The Effects of Oral Sirolimus on Insulin Dynamics in Horses with Naturally-occurring ID

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1. Hypothesis: Laminitis associated with underlying endocrine disease is arguably the most important cause of morbidity and mortality in horses and ponies worldwide. We now understand the importance of insulin dysregulation (ID) in these cases and hyperinsulinemia appears to be the key event that drives the development (and recurrence) of laminitis: high blood insulin concentrations directly damage the lamellae. Successful prevention and treatment of hyperinsulinemia-associated laminitis (HAL) therefore depends on our ability to control hyperinsulinemia in horses and ponies with ID. Although there are some mechanistic parallels between equine and human ID, treatments for human metabolic syndrome and type II diabetes are generally aimed at improving insulin sensitivity and/or augmenting the production and function of endogenous insulin and therefore have not translated to useful therapies in the treatment of equine ID and HAL. The development of medications specifically to control hyperinsulinemia in horses requires novel approaches. Since hyperinsulinemia is generally most profound in association with feeding, targeting the post-prandial insulin response is critical for prevention of HAL. Sirolimus (rapamycin) is a drug used in humans for the prevention of organ rejection and treatment of cancer, due primarily to its potent anti-proliferative effects. Sirolimus blocks mechanistic target of rapamycin (mMTOR), a nutrient-sensing signaling pathway that has a major role in regulating growth, proliferation and metabolism in mammals. Sirolimus suppresses insulin production in multiple species, therefore its side effects when administered at high doses can include glucose intolerance, hyperglycemia and (reversible) type II diabetes; however, its effects on insulin dynamics appear to vary with species and are dose-dependent. Our preliminary data in horses demonstrates that a single intravenous dose of sirolimus can suppress insulin production in response to an oral sugar challenge for at least 24 hours. We also have preliminary pilot data from horses with experimentally-induced ID showing that once daily oral sirolimus normalizes the insulin response to an oral sugar challenge. Furthermore, horses remain normoglycemic with no apparent adverse effects during 7 days of sirolimus treatment. Sirolimus is a potentially useful therapy for ID and HAL in horses and warrants further investigation. The purpose of the proposed study is to confirm the therapeutic effects of sirolimus in horses with ID; establish an effective dose rate; and gather further information on the safety profile of this drug in the horse. First Hypothesis (H1): Treatment with sirolimus will prevent hyperinsulinemia in horses with experimentally-induced ID by suppressing insulin production in response to an oral non-structural carbohydrate challenge. Second Hypothesis (H2): Treatment with sirolimus will control hyperinsulinemia in horses with naturally-occurring ID challenged with a carbohydrate rich diet. Third Hypothesis (H3): The administration of sirolimus for control of ID will not be associated with clinically-important adverse effects We will use the combined expertise and resources of the collaborators to accomplish the following aims: Aim 1: Evaluate the effects of oral sirolimus on insulin dynamics in an experimentally-induced ID model. We will use a placebo-controlled trial to determine the effects of oral sirolimus at 2 different dose rates (0.03 mg/kg and 0.06 mg/kg once a day) on insulin dynamics by measurement of blood insulin, c-peptide and incretin (GLP-1 and GIP) responses to oral sugar challenge (H1) Aim 2: Evaluate the effects of oral sirolimus on insulin dynamics in horses with naturally-occurring ID. The effects of oral sirolimus will be evaluated in a heterogeneous group of horses with naturally-occurring ID: using a randomized, placebo-controlled crossover study the effect of treatment on insulin dynamics will be determined by measurement of blood insulin, c-peptide and incretin responses to oral sugar and carbohydrate-rich meal challenge (H2) Aim 3: Characterize any adverse effects associated with sirolimus administration in the horse The effects of sirolimus on blood glucose, triglycerides, hematological parameters, laboratory parameters of renal and liver function/damage as well as clinical parameters will be monitored in conjunction with treatment in Aim 1 and Aim 2 (H3) The Research Problem Laminitis remains a major cause of morbidity and mortality in horses and endocrinopathic laminitis is the most common form, with underlying endocrine disorders identified in over 90% of horses presenting with laminitis in one study [1]. Endocrinopathic laminitis has been associated with both pituitary pars intermedia dysfunction (PPID) and equine metabolic syndrome (EMS)[1]; however, studies have shown that only those horses with hyperinsulinemia develop laminitis, supporting the central role of insulin in lamellar injury and leading to the recent terminology change from “endocrinopathic laminitis” to “hyperinsulinemia-associated laminitis” (HAL) [2, 3]. Multiple studies have experimentally confirmed the central role of hyperinsulinemia in laminitis development through induction of laminitis in healthy horses with exogenous insulin infusion and by correlating the severity of clinical laminitis with insulin concentrations in spontaneous EMS cases [4-6]. Although the exact mechanisms by which insulin damages the lamellae are not fully understood [7] it is clear that control of hyperinsulinemia can prevent laminitis [8] and therefore efforts to develop novel therapeutics for HAL are best aimed at the regulation of blood insulin concentrations in horses and ponies with ID. Hyperinsulinaemia in horses and ponies with ID is exacerbated by the ingestion of feed and pasture [9-11]. Because peak blood insulin concentrations occur within 2-4 hours of feeding/access to pasture [10], it follows that control of this post-prandial insulin response is critical in order to effectively prevent and control HAL. Although dietary restrictions are essential in the long-term management of HAL, limited recognition of the early signs of EMS and HAL (which is frequently subclinical) and poor compliance with dietary and exercise recommendations result in frequent management failures and progressive laminitis in many cases [12, 13]. Medications that can effectively reduce hyperinsulinemia are sorely needed in these cases, however current options for pharmacological control of post-prandial hyperinsulinemia in horses are limited. Metformin, an anti-hyperglycaemic and insulin-sensitising drug used in human diabetes, did demonstrate some effect in blunting the post-prandial glycemic and insulinemic responses to oral dextrose in an experimental ID model [14]; however these effects have not been demonstrated in naturally-occurring ID and metformin has been disappointing as a therapeutic for equine ID and HAL in the clinical setting, despite its widespread use. Sodium-glucose cotransports 2 inhibitors, used in the management of hyperglycaemia in human diabetes, have shown great promise in horses, with a study demonstrating that velaglifozin can limit post-prandial hyperinsulinemia (and prevent laminitis) in EMS ponies challenged with a high non-structural carbohydrate diet [8]; however, these drugs are not currently approved for equine use and their cost may present a barrier to clinical use. As such, there remains a need for potent therapeutic agents that can reduce hyperinsulinemia in the horse, thereby preventing the development of insulin-derived lamellar injury and subsequent HAL. Sirolimus (rapamycin) is a drug used in human organ transplantation and cancer treatment primarily for its anti-proliferative and immunosuppressive effects [15]. Sirolimus inhibits mechanistic target of rapamycin (mTOR), a highly conserved serine-threonine protein kinase which receives numerous signals from growth factors, hormones, nutrients, and cellular energy levels to regulate protein translation and cell growth, proliferation, and survival [16]. The control of downstream events is via two discrete complexes: mTOR complex 1 (mTORC1, primarily responsible for regulation of cell growth) and mTOR complex 2 (mTORC2, primarily cytoskeletal regulation and cell survival) [17]. Treatment with sirolimus mimics starvation and activates autophagy, exerting its effects mostly via inhibition of mTORC1, although inhibition of mTORC2 may be pronounced in specific tissues and also with chronic administration [16, 18]. The mTOR pathway is also a key positive regulator of pancreatic ß-cell function [19] and therefore its inhibition can suppress insulin production and secretion. This is encountered as a side effect of sirolimus treatment, which in humans can cause hyperglycemia and hyperlipidemia with evidence of sirolimus-associated changes in glucose and lipid metabolism, as well as insulin sensitivity [17, 20, 21]. However, this effect has also been harnessed therapeutically: sirolimus has been used successfully in human cases of congenital hyperinsulinemia to reduce the production and secretion of insulin, resulting in improved blood glucose regulation [22, 23]. There are conflicting reports on the effects of sirolimus on insulin and glucose dynamics, particularly with chronic administration, and these effects appear to vary with the dose rate used and with the species [20, 24]. To the authors’ knowledge, there are no published studies investigating the effects of sirolimus (or other mTOR inhibitors/”rapalogs”) in the horse. We have preliminary data demonstrating that sirolimus suppresses insulin production in horses. Furthermore, we have pilot data showing that sirolimus is absorbed orally in horses and appears to effectively control post-prandial hyperinsulinemia without exacerbating hyperglycaemia in an experimental ID model (see preliminary data). Sirolimus is a potentially attractive therapy for horses with ID, since direct suppression of ß-cell function should effectively control hyperinsulinemia regardless of the contribution of the different mechanisms that may lead to excess insulin production in the horse (enhanced glucose absorption, enhanced incretin activity, impaired hepatic insulin clearance, or insulin resistance)[25]. In addition, sirolimus may have additional benefits in the treatment of laminitis: activation of mTORC1 signalling is implicated in the development of laminitis in experimental models of HAL [26] and appears to be a common feature of acute laminitis regardless of cause [7] therefore it is possible that sirolimus may have direct therapeutic effects on the lamellae that could potentially interfere with the development and progression of HAL. Investigation of sirolimus as a therapeutic for ID in horses requires evaluation of its insulin suppressive effects at different dose rates as well as confirmation of its effects on insulin and glucose dynamics in horses with naturally occurring ID. Although sirolimus appears relatively safe at lower doses, even in geriatric human patients when taken daily for up to 2 months [27], it is critical that basic information on the safety of sirolimus in horses is evaluated in order to determine its feasibility as a treatment for equine ID. The purpose of the proposed study is to confirm the therapeutic effects of sirolimus in horses with ID; establish an effective dose rate; and gather further information on the safety profile of this drug in the horse. 1. Karikoski, N.P., et al., The prevalence of endocrinopathic laminitis among horses presented for laminitis at a first-opinion/referral equine hospital. Domest Anim Endocrinol, 2011. 41(3): p. 111-7. 2. Karikoski, N.P., et al., Lamellar pathology in horses with pituitary pars intermedia dysfunction. Equine Vet J, 2016. 48(4): p. 472-8. 3. Tadros, E.M., et al., Association between hyperinsulinaemia and laminitis severity at the time of pituitary pars intermedia dysfunction diagnosis. Equine Vet J, 2019. 51(1): p. 52-56. 4. Asplin, K.E., et al., Induction of laminitis by prolonged hyperinsulinaemia in clinically normal ponies. Vet J, 2007. 174(3): p. 530-5. 5. de Laat, M.A., et al., Equine laminitis: induced by 48 h hyperinsulinaemia in Standardbred horses. Equine Vet J, 2010. 42(2): p. 129-35. 6. Meier, A.D., et al., The oral glucose test predicts laminitis risk in ponies fed a diet high in nonstructural carbohydrates. Domest Anim Endocrinol, 2018. 63: p. 1-9. 7. van Eps, A.W. and T.A. Burns, Are There Shared Mechanisms in the Pathophysiology of Different Clinical Forms of Laminitis and What Are the Implications for Prevention and Treatment? Vet Clin North Am Equine Pract, 2019. 35(2): p. 379-398. 8. Meier, A., et al., The sodium-glucose co-transporter 2 inhibitor velagliflozin reduces hyperinsulinemia and prevents laminitis in insulin-dysregulated ponies. PLoS One, 2018. 13(9): p. e0203655. 9. Jacob, S.I., et al., Effect of age and dietary carbohydrate profiles on glucose and insulin dynamics in horses. Equine Vet J, 2018. 50(2): p. 249-254. 10. Fitzgerald, D.M., et al., Insulin and incretin responses to grazing in insulin-dysregulated and healthy ponies. J Vet Intern Med, 2019. 33(1): p. 225-232. 11. Macon, E.L., et al., Postprandial insulin responses to various feedstuffs differ in insulin dysregulated horses compared with non-insulin dysregulated controls. Equine Vet J, 2021. 12. Robin, C.A., et al., Prevalence of and risk factors for equine obesity in Great Britain based on owner-reported body condition scores. Equine Vet J, 2015. 47(2): p. 196-201. 13. Potter, S.J., et al., Prevalence of obesity and owners'' perceptions of body condition in pleasure horses and ponies in south-eastern Australia. Aust Vet J, 2016. 94(11): p. 427-432. 14. Rendle, D.I., et al., Effects of metformin hydrochloride on blood glucose and insulin responses to oral dextrose in horses. Equine Vet J, 2013. 45(6): p. 751-4. 15. Saunders, R.N., M.S. Metcalfe, and M.L. Nicholson, Rapamycin in transplantation: a review of the evidence. Kidney Int, 2001. 59(1): p. 3-16. 16. Laplante, M. and D.M. Sabatini, mTOR signaling in growth control and disease. Cell, 2012. 149(2): p. 274-93. 17. Fang, Y., et al., Duration of rapamycin treatment has differential effects on metabolism in mice. Cell Metab, 2013. 17(3): p. 456-62. 18. Schreiber, K.H., et al., A novel rapamycin analog is highly selective for mTORC1 in vivo. Nat Commun, 2019. 10(1): p. 3194. 19. Pende, M., et al., Hypoinsulinaemia, glucose intolerance and diminished beta-cell size in S6K1-deficient mice. Nature, 2000. 408(6815): p. 994-7. 20. Dai, C., et al., Tacrolimus- and sirolimus-induced human beta cell dysfunction is reversible and preventable. JCI Insight, 2020. 5(1). 21. Marcelli-Tourvieille, S., et al., In vivo and in vitro effect of sirolimus on insulin secretion. Transplantation, 2007. 83(5): p. 532-8. 22. Minute, M., et al., Sirolimus Therapy in Congenital Hyperinsulinism: A Successful Experience Beyond Infancy. Pediatrics, 2015. 136(5): p. e1373-6. 23. Senniappan, S., R.E. Brown, and K. Hussain, Sirolimus in severe hyperinsulinemic hypoglycemia. N Engl J Med, 2014. 370(25): p. 2448-9. 24. den Hartigh, L.J., et al., Chronic oral rapamycin decreases adiposity, hepatic triglycerides and insulin resistance in male mice fed a diet high in sucrose and saturated fat. Exp Physiol, 2018. 103(11): p. 1469-1480. 25. Durham, A.E., et al., ECEIM consensus statement on equine metabolic syndrome. J Vet Intern Med, 2019. 33(2): p. 335-349. 26. Lane, H.E., et al., Lamellar events related to insulin-like growth factor-1 receptor signalling in two models relevant to endocrinopathic laminitis. Equine Vet J, 2017. 49(5): p. 643-654. 27. Kraig, E., et al., A randomized control trial to establish the feasibility and safety of rapamycin treatment in an older human cohort: Immunological, physical performance, and cognitive effects. Exp Gerontol, 2018. 105: p. 53-69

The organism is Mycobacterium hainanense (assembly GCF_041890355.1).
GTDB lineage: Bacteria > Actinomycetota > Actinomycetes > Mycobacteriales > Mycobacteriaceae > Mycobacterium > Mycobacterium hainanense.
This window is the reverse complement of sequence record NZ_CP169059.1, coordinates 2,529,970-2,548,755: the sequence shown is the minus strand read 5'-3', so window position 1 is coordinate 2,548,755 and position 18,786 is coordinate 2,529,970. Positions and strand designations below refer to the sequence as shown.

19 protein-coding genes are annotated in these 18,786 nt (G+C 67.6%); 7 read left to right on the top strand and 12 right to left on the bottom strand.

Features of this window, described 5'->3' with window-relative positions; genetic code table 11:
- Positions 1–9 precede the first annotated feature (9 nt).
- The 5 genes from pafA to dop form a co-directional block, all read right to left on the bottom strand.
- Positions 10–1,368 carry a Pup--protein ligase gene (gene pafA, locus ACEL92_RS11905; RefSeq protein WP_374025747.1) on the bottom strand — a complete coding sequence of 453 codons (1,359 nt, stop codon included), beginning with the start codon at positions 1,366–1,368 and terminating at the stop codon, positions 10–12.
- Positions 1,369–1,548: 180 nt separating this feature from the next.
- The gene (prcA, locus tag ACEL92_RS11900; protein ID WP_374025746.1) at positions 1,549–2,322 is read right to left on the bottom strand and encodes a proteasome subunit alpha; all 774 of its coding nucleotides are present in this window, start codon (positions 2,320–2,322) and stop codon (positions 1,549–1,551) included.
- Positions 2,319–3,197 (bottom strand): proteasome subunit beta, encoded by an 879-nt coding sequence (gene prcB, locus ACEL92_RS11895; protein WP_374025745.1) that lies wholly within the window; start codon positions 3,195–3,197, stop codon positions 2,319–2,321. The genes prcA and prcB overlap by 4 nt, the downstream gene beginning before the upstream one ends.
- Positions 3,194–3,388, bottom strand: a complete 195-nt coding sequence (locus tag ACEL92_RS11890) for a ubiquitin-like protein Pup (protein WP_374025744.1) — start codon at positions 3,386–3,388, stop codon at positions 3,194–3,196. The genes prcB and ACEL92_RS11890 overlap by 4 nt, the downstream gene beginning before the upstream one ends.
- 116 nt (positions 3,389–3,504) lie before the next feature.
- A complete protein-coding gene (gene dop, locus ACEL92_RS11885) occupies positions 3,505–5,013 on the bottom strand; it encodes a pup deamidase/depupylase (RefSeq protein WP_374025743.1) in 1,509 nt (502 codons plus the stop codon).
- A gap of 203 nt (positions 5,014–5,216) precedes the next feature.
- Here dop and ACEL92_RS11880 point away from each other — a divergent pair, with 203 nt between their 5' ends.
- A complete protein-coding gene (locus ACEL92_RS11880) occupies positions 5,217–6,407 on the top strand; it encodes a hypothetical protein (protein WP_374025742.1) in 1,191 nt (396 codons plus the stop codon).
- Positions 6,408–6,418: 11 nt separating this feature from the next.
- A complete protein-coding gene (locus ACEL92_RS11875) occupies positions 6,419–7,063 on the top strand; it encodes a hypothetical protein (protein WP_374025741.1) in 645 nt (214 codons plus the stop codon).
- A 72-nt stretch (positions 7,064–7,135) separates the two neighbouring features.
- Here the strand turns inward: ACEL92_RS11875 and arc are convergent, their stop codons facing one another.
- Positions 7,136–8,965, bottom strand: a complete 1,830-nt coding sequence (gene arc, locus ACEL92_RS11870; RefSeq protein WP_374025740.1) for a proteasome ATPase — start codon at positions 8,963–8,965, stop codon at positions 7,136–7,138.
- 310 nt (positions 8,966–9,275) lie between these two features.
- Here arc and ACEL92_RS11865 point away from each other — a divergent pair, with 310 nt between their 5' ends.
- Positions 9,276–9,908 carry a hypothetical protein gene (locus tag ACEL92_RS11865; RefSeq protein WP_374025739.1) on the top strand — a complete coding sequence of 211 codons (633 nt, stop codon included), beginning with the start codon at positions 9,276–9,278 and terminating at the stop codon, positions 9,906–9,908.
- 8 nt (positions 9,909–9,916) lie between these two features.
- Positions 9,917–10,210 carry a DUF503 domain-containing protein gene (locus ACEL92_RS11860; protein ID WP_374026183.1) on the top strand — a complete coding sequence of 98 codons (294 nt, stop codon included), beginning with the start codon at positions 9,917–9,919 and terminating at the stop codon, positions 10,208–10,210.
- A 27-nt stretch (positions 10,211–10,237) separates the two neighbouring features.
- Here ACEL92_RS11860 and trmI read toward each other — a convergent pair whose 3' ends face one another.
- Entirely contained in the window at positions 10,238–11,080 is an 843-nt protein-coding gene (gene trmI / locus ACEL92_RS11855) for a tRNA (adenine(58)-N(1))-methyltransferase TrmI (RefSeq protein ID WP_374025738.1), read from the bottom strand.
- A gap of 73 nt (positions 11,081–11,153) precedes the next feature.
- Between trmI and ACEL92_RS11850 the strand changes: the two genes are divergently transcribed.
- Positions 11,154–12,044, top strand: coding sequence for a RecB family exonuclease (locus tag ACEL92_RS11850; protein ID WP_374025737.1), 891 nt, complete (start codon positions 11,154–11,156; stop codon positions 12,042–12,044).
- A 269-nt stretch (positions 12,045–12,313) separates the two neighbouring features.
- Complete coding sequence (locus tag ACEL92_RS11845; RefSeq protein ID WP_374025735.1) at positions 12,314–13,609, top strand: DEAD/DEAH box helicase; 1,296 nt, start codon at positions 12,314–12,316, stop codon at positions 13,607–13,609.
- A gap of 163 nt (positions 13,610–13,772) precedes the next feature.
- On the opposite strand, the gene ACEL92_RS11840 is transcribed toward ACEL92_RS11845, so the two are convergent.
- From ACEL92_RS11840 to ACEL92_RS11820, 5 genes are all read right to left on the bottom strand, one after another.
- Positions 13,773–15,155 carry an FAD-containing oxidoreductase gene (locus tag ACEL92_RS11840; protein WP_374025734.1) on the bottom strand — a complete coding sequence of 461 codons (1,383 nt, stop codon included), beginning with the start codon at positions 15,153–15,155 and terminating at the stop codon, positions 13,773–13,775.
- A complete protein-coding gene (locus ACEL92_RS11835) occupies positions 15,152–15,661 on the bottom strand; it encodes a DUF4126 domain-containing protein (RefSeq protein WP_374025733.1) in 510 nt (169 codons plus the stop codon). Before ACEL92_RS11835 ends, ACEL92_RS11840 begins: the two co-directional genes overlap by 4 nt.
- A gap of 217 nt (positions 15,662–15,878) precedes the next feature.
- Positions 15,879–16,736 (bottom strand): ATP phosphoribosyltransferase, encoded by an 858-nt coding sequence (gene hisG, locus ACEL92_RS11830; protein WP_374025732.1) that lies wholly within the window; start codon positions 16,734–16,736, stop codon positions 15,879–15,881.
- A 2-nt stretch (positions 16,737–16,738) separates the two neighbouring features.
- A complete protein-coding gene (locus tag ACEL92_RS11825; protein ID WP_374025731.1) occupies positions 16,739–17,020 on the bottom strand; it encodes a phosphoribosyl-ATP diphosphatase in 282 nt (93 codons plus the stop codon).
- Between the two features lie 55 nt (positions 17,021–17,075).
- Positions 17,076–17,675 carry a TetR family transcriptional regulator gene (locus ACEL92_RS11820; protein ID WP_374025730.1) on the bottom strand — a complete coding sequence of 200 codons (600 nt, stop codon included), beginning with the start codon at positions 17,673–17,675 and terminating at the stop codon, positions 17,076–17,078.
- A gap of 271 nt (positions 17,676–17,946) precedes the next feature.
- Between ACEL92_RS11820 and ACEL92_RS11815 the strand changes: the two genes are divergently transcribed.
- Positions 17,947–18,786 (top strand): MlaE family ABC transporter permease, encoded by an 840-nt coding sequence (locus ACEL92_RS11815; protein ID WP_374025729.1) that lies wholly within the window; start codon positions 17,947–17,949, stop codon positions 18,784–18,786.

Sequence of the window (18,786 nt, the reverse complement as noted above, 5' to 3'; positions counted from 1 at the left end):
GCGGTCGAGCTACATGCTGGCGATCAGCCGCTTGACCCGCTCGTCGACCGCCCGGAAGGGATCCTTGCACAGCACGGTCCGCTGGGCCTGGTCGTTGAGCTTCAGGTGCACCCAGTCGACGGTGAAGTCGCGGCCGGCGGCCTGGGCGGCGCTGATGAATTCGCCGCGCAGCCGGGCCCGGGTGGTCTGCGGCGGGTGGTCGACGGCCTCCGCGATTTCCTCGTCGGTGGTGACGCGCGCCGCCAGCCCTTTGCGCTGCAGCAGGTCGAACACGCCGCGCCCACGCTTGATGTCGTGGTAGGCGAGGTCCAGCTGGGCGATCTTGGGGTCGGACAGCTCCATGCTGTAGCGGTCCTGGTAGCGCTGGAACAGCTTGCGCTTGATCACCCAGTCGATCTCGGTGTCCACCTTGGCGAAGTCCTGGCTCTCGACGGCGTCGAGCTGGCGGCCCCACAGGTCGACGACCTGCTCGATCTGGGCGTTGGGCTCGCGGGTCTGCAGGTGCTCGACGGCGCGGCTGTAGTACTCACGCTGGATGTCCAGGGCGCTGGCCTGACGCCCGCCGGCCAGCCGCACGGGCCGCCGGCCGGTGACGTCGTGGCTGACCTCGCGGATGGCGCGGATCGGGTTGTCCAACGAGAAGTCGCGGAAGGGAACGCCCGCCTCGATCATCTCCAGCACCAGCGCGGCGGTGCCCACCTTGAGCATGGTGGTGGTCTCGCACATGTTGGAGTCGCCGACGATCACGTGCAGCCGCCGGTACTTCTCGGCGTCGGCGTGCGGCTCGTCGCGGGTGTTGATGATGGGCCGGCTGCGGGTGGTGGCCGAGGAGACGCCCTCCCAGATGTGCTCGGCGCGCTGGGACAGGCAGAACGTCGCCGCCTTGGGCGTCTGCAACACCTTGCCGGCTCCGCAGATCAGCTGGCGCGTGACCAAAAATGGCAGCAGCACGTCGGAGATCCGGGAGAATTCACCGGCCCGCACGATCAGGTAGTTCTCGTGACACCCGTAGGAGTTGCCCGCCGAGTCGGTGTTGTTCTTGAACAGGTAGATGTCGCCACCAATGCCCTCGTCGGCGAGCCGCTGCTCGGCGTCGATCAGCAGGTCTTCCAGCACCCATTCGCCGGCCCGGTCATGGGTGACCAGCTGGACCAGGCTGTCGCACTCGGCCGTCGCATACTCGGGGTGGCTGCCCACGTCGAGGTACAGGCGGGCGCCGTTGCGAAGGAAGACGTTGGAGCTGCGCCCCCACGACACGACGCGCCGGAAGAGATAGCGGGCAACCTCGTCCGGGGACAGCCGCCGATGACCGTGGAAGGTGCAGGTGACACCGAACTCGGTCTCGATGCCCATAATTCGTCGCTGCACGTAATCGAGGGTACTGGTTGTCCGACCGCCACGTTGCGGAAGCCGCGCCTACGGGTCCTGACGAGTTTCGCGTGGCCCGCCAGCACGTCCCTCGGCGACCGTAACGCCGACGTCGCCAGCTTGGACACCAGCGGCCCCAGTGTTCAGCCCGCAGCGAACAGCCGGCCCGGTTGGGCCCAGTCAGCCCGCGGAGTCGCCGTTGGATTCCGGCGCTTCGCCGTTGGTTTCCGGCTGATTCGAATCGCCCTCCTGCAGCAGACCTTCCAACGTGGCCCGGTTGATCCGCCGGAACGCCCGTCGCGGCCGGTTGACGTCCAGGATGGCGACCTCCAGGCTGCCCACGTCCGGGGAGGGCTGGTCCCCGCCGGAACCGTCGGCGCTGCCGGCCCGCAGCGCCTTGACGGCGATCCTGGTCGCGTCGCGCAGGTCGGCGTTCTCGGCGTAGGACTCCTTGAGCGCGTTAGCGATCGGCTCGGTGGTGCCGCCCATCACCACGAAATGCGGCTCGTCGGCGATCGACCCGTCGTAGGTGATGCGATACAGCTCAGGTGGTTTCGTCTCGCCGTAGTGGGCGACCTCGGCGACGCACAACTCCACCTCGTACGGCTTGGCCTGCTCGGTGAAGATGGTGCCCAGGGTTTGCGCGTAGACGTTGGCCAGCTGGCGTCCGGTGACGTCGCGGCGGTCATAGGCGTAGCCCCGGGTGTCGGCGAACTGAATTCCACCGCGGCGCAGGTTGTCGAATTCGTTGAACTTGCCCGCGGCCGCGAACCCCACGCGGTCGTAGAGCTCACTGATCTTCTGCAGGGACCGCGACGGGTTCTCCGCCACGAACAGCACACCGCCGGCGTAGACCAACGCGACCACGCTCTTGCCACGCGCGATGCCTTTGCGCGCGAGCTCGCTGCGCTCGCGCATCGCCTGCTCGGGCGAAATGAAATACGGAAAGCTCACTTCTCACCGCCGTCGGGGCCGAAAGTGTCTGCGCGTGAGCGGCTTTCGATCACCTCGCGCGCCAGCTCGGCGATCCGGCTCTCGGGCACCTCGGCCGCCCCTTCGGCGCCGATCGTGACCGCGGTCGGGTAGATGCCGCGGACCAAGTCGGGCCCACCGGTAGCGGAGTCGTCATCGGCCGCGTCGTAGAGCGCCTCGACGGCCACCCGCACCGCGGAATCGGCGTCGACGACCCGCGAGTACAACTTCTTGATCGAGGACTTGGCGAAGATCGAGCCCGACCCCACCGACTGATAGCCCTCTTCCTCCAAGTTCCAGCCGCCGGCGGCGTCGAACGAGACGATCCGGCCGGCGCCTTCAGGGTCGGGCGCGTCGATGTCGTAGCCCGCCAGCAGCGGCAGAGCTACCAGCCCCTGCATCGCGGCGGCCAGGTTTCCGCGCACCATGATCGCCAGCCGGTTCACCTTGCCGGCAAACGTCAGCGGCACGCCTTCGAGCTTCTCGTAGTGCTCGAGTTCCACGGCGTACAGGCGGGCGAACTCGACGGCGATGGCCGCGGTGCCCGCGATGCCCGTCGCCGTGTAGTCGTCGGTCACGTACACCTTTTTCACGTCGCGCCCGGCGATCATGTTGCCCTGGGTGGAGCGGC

Effective start/end date4/1/233/31/24


  • University of Pennsylvania: $51,783.00